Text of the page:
Monday, 40 Years Ago
“I hate buying flowers,” said Hershel quietly to Joe as they were slowly overwhelmed by the sheer number of flowers in Krelboin’s on D’lancy street. “Sharon loves them, but I hate buying them.”
“Maybe you could eschew the flowers and just get chocolate. She’s your wife, what can she say?” responded Joe sympathetically. Since it was such a nice day, he had offered to accompany Hershel on his errands during their lunch hour. Hershel was glad of his company.
“It’s what she likes. I really don’t understand it, I just know that it is so.”
“Then why not just buy the flowers and stop complaining?”
“Well, it’s supposed to be a symbol of our love, right? Well, a flower will die no matter how much you nurture it. What kind of symbol of love is that?”
“Then get her a potted flower. It’s the best of both worlds, right?” Joe beamed proudly, his thumbs hooked in his pants’ pockets. “They’re hard to take care of, yeah, but you can keep them alive much longer than cut flowers.”
Hershel was amazed that he hadn’t thought of this before. He waved at the young girl behind the counter. She had a button nose and her upper lip never really met with her lower lip.
“Yeah?” she said, her voice sounding dreamy.
“I want to buy a rose,” said Hershel, “A rose in a pot.”
“We don’t have that kind.”
“Can you get that kind?” asked Joe, leaning in close, explaining his point with his hands. “This is a flower shop. You must be able to get flowers in a pot.”
“I can put flowers in a pot,” she said. Hershel noticed that her eyes seemed unfocused and glassy.
“Is Gravis here?” asked Hershel abruptly. Gravis had owned the shop for decades and had helped Hershel pick out flowers for Sharon since they started dating. At the mention of his name, he barreled out of the backroom like a gregarious tornado.
“Hershel! Is it that time of year again? Time for flowers?” asked Gravis as he snapped up a vase and began picking through his stock. “Have you had kids yet?” asked Gravis.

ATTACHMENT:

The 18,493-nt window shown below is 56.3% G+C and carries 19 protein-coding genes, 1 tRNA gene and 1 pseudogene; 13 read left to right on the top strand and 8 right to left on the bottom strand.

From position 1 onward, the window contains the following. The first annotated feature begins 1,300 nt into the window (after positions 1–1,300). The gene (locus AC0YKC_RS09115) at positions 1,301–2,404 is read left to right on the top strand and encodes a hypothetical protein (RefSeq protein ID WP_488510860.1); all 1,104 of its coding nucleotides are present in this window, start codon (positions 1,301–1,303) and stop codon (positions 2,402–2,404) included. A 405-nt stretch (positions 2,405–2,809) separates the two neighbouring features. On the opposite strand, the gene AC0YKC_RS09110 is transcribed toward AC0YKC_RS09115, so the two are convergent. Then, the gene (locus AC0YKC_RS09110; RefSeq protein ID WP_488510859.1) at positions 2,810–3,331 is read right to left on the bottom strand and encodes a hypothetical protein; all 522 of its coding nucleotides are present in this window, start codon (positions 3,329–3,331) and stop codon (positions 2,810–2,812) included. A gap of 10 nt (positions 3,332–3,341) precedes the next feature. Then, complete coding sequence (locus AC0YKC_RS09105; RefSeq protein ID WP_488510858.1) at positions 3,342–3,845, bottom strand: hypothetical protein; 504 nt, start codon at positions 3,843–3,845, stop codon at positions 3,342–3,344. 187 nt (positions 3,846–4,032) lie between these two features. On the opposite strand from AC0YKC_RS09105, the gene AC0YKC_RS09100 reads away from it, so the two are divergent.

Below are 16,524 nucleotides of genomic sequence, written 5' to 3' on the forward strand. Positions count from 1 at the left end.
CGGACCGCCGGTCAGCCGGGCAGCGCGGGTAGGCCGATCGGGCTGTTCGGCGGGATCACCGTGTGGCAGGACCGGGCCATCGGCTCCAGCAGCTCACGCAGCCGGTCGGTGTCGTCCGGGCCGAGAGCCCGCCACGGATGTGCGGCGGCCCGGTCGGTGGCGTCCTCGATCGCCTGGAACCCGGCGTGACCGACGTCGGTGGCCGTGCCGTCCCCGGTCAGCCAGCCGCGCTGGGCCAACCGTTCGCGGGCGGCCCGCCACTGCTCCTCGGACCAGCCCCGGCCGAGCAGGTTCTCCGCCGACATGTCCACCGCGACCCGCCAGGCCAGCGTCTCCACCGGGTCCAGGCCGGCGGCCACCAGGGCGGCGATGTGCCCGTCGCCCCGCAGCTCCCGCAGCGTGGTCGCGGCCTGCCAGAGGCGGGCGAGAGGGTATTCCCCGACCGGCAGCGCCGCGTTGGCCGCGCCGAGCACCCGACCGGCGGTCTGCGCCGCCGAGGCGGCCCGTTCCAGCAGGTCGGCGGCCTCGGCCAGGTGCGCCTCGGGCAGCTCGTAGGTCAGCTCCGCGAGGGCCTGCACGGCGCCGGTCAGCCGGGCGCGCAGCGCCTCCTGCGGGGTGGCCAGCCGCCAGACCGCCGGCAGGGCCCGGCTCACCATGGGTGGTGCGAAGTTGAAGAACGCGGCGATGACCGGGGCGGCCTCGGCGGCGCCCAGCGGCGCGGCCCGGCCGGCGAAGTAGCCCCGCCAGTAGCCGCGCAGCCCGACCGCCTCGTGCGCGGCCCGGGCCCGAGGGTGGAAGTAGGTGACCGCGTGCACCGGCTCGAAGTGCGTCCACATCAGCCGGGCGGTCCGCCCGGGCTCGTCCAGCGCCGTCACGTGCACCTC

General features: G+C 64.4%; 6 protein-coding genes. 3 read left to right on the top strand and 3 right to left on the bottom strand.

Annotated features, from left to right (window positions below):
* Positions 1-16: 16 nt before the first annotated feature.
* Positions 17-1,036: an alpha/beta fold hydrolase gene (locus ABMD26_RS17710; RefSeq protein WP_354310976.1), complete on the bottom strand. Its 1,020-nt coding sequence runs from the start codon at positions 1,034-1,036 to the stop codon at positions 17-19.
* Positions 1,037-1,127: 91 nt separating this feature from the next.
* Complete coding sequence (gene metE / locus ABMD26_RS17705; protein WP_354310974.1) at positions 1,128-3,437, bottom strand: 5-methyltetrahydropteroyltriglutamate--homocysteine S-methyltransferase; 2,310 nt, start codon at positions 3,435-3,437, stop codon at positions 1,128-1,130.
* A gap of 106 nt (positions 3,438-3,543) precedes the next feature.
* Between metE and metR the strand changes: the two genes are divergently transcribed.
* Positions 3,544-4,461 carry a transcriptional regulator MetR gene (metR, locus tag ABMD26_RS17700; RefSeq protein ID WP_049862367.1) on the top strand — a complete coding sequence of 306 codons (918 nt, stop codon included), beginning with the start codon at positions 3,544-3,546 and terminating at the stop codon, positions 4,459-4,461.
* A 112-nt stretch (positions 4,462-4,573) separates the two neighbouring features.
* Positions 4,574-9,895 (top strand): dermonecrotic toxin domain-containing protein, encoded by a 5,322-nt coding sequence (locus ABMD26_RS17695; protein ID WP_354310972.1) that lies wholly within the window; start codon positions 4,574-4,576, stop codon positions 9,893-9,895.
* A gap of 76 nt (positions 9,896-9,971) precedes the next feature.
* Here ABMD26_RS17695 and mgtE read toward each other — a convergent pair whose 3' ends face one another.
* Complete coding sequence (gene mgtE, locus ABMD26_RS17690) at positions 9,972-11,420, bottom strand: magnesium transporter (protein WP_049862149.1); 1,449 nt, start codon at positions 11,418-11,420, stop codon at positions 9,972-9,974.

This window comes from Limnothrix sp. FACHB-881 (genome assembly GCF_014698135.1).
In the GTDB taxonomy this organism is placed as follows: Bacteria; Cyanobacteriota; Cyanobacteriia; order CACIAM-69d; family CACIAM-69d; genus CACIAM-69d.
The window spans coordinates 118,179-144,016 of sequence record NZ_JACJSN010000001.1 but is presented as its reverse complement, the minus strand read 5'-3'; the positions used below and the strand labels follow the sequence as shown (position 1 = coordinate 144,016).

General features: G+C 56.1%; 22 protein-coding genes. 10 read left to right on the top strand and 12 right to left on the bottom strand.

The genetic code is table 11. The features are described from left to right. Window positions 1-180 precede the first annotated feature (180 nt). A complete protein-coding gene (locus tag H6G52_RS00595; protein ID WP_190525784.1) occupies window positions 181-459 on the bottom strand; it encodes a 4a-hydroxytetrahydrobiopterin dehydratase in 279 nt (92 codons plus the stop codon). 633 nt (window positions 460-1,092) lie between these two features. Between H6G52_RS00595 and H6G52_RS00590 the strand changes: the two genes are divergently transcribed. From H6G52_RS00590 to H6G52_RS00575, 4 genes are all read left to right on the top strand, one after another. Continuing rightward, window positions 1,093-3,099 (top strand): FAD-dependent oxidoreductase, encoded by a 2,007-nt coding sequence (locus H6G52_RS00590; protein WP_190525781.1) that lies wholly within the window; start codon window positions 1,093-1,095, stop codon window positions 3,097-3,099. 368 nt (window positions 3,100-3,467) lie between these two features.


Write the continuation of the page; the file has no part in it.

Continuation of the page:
“No,” responded Hershel. “And I’m looking for something different this year.”
“Different? Like what?” Gravis was startled, nearly dropping the vase.
“I convinced him to buy a potted plant, Mr. Krelboin,” interrupted Joe proudly.
“A potted plant. A potted plant? What woman wants a potted plant?” protested Gravis. “They aren’t half as pretty. They’re all leafy; it distracts from the blooms.”
“It’s what I would like, Gravis. I think Sharon would like it more. Maybe she can start a window box garden like she always wanted to,” said Hershel. The girl at the counter wandered off, disappearing in the back room.
“Well, if that is the case, I can do that for you. But it won’t be cheap. Every plant I sell gives blooms away when I could be selling them, you understand?” Gravis grinned slightly.
“I understand, Gravis. Will it be much trouble? Can I get it soon?” asked Hershel.
“When do you need it? Middle of June, right?” asked Gravis.
“June 15th, exactly,” said Hershel, reaching for his wallet. “How much will it be?”
“About two dollars, depending on the kind.”
“Two dollars!” exclaimed Joe. “You’re going to pay two dollars? That would get you a whole bouquet.”
“But not a nice bouquet,” interjected Gravis. “I will pick out the best, longest living potted flower for you. What kind do you want?”
“ I was thinking of a rose,” said Hershel innocently.
“She won’t like that. It looks like a stick. Besides, you need more than a window box for a rose bush.” Gravis spoke with authority; Hershel knew Gravis was a wise man when it came to flowers, so he trusted him completely.
“So, what do I get?”
“Geraniums. They are the first and last word in potted plants for window boxes. For two dollars, I could give you two. It would be a great way to start a window box. Nice and full of flowers.”
“Okay,” agreed Hershel. “Half now, half later?”
“As usual, my boy,” said Gravis, accepting the dollar Hershel produced from his wallet. “How long have you been married now? Two years, right?”
“Yes. It’s remarkable how well you remember all of these small details,” responded Hershel. “How do you do it?”
“It is the burden of the artist to remember every detail.”
“I will see you in a week, Gravis. Take care.”
“Maybe next year your friend will have a wife to buy for as well.”
Joe looked like a bolt of lightning shot through him as he wheeled around.
“You are a funny man, Mr. Krelboin. Very funny,” said Joe. “You know very well that I’m married to Gail. You were at the wedding.”
“A wedding without Krelboin’s Flowers is hardly a wedding,” joked Gravis.
“You should put that on the sign. It would make for a great advertisement,” offered Hershel, walking towards the door. “Sharon could paint it, maybe.”